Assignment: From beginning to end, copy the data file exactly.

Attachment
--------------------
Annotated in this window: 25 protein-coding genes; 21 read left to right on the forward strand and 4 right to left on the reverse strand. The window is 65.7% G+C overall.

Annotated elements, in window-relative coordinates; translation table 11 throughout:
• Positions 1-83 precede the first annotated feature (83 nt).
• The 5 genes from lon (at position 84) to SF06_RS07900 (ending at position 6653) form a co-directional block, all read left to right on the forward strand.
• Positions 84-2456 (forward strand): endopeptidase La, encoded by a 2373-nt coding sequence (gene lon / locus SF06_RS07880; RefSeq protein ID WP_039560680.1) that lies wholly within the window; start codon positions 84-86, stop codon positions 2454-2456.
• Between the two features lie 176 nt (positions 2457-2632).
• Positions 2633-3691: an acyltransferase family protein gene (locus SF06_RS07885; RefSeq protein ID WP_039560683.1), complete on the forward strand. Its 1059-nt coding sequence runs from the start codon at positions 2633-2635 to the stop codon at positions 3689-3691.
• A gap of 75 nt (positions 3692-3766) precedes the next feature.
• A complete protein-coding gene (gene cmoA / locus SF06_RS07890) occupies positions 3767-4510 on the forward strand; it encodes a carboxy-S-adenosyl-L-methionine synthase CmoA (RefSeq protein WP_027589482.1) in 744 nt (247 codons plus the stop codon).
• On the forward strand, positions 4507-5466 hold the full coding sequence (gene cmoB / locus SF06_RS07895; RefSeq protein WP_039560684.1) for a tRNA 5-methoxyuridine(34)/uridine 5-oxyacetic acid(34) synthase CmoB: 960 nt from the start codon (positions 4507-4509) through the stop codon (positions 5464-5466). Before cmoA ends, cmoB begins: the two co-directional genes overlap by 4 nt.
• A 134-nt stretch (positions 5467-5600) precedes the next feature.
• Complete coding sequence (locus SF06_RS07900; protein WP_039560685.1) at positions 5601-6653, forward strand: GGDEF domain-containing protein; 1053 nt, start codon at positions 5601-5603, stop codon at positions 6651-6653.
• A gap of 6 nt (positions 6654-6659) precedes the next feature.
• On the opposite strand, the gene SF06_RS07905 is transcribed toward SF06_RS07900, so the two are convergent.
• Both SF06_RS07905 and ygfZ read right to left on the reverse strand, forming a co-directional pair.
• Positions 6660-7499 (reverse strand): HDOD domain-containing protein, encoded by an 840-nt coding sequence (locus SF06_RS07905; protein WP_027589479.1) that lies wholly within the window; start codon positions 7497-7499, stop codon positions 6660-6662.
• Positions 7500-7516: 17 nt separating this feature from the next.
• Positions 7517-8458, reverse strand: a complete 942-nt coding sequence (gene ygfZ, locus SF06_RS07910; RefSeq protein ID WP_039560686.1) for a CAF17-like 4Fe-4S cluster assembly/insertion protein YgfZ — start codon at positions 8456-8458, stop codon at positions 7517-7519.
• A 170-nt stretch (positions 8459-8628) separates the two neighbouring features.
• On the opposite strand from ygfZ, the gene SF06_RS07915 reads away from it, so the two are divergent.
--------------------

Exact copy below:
Annotated in this window: 25 protein-coding genes; 21 read left to right on the forward strand and 4 right to left on the reverse strand. The window is 65.7% G+C overall.

Annotated elements, in window-relative coordinates; translation table 11 throughout:
• Positions 1-83 precede the first annotated feature (83 nt).
• The 5 genes from lon (at position 84) to SF06_RS07900 (ending at position 6653) form a co-directional block, all read left to right on the forward strand.
• Positions 84-2456 (forward strand): endopeptidase La, encoded by a 2373-nt coding sequence (gene lon / locus SF06_RS07880; RefSeq protein ID WP_039560680.1) that lies wholly within the window; start codon positions 84-86, stop codon positions 2454-2456.
• Between the two features lie 176 nt (positions 2457-2632).
• Positions 2633-3691: an acyltransferase family protein gene (locus SF06_RS07885; RefSeq protein ID WP_039560683.1), complete on the forward strand. Its 1059-nt coding sequence runs from the start codon at positions 2633-2635 to the stop codon at positions 3689-3691.
• A gap of 75 nt (positions 3692-3766) precedes the next feature.
• A complete protein-coding gene (gene cmoA / locus SF06_RS07890) occupies positions 3767-4510 on the forward strand; it encodes a carboxy-S-adenosyl-L-methionine synthase CmoA (RefSeq protein WP_027589482.1) in 744 nt (247 codons plus the stop codon).
• On the forward strand, positions 4507-5466 hold the full coding sequence (gene cmoB / locus SF06_RS07895; RefSeq protein WP_039560684.1) for a tRNA 5-methoxyuridine(34)/uridine 5-oxyacetic acid(34) synthase CmoB: 960 nt from the start codon (positions 4507-4509) through the stop codon (positions 5464-5466). Before cmoA ends, cmoB begins: the two co-directional genes overlap by 4 nt.
• A 134-nt stretch (positions 5467-5600) precedes the next feature.
• Complete coding sequence (locus SF06_RS07900; protein WP_039560685.1) at positions 5601-6653, forward strand: GGDEF domain-containing protein; 1053 nt, start codon at positions 5601-5603, stop codon at positions 6651-6653.
• A gap of 6 nt (positions 6654-6659) precedes the next feature.
• On the opposite strand, the gene SF06_RS07905 is transcribed toward SF06_RS07900, so the two are convergent.
• Both SF06_RS07905 and ygfZ read right to left on the reverse strand, forming a co-directional pair.
• Positions 6660-7499 (reverse strand): HDOD domain-containing protein, encoded by an 840-nt coding sequence (locus SF06_RS07905; protein WP_027589479.1) that lies wholly within the window; start codon positions 7497-7499, stop codon positions 6660-6662.
• Positions 7500-7516: 17 nt separating this feature from the next.
• Positions 7517-8458, reverse strand: a complete 942-nt coding sequence (gene ygfZ, locus SF06_RS07910; RefSeq protein ID WP_039560686.1) for a CAF17-like 4Fe-4S cluster assembly/insertion protein YgfZ — start codon at positions 8456-8458, stop codon at positions 7517-7519.
• A 170-nt stretch (positions 8459-8628) separates the two neighbouring features.
• On the opposite strand from ygfZ, the gene SF06_RS07915 reads away from it, so the two are divergent.